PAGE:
(WASHINGTON, D.C.) -- Today, U.S. Senator Patty Murray joined Senators Jeff Bingaman (D-NM), Tom Daschle (D-SD), and Maria Cantwell (D-WA) in introducing the "Collaborative Forest Health Act" to improve the health of our national forests and public lands and reduce the risk of forest fires.
Due to deteriorating forest and rangeland conditions, many of our federal lands are vulnerable to disastrous forest fires. These fires threaten communities, property and municipal water supplies. The "Collaborative Forest Health Act" seeks to restore public lands to a healthy condition and in turn reduce the risk of catastrophic wildfires.
The Collaborative Forest Health Act:
Expedites Action: Categorically excludes fuel reduction projects on 20 million acres of high-fire risk areas from environmental review documentation and appeals.
Protects Communities: Seventy percent of the hazardous fuel reduction funds available must be spent on projects within one-half mile of communities or municipal watersheds.
Protects the Environment: No new road construction. Must maintain old and large trees. Protect municipal watersheds.
Helps Small Businesses: Thirty percent of the funds must be spent on projects that benefit small businesses in small, economically disadvantaged communities.
Ensures Accountability: Commission to monitor projects and report to Congress.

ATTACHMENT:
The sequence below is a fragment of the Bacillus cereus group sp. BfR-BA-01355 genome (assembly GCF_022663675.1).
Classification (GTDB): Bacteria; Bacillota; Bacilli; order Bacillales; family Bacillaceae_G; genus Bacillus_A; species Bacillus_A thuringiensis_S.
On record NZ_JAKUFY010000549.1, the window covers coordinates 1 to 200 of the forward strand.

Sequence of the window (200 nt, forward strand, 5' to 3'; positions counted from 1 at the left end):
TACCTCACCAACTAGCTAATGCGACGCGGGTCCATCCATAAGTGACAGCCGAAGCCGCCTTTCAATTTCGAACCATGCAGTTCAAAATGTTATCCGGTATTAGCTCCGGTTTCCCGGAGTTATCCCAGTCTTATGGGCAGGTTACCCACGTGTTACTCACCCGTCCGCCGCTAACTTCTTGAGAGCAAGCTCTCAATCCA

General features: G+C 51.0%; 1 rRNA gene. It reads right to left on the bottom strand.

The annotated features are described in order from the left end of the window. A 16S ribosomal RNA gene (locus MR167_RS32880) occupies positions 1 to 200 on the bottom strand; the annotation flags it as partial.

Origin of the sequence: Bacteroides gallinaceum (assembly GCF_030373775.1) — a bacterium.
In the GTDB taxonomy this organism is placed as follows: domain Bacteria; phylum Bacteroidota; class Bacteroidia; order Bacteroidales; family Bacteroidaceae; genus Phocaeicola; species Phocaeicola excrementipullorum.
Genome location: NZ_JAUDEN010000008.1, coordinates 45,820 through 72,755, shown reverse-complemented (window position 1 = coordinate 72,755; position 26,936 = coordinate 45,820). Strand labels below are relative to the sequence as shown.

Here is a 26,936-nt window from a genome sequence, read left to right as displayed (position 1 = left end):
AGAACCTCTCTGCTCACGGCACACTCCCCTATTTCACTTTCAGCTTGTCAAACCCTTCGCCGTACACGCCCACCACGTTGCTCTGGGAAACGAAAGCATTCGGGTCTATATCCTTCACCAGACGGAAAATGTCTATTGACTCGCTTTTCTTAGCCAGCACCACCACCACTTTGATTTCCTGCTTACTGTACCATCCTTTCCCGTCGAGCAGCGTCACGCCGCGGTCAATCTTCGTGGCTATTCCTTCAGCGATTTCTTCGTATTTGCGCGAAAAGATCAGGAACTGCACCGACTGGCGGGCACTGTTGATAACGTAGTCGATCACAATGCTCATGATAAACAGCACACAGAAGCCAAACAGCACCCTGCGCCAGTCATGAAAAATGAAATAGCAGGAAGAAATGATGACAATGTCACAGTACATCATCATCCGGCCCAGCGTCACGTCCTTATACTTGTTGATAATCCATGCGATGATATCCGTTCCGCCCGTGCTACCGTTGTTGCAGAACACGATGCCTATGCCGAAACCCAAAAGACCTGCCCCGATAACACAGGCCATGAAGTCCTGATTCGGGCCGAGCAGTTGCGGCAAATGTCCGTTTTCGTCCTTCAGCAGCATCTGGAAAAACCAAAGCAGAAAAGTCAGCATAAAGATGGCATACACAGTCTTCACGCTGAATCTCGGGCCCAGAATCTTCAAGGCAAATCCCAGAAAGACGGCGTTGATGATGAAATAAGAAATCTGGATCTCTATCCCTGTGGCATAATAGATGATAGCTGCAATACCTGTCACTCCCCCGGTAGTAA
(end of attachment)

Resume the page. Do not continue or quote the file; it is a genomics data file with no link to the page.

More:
Insect Infestation: Provides $25 million annually to establish an insect infestation research program in cooperation with universities.
Assistance to States: Provides $100 million annually in grants to reduce wildfire risk on state, tribal and private lands.
"Communities in the Pacific Northwest and across the country are facing yet another season of dangerous forest fires. These fires threaten our homes, our property, and – in some cases – our lives," Senator Murray said. "Now is the time to provide the tools and resources necessary to help our communities protect themselves."
Senator Cantwell added, "This bill protects rural communities from forest fires, preserves public input in forest management and ensures that hazardous fuels reduction is not an excuse for unsustainable logging."
The Collaborative Forest Health Act differs from the so-called "Healthy Forests Initiative" (H.R. 1904), in four major ways:
* This bill addresses on-the-ground delays by replacing the Forest Service’s current internal borrowing practice with the ability to borrow directly from the U.S. Treasury.
* It provides $100 million to reduce wildfire risk on non-federal lands.
* It requires the establishment of a commission to monitor and report on the effectiveness of the program; and
* It requires that at least 30% of all funds be spent on projects that benefit small businesses in economically stressed communities.
"The 'Collaborative Forest Health Act' is a sensible response to wildfires, forest health, and community protection. It provides the tools and framework necessary to protect our communities in a collaborative manner. I strongly urge my colleagues to support this measure and protect our communities from preventable disasters," Murray said.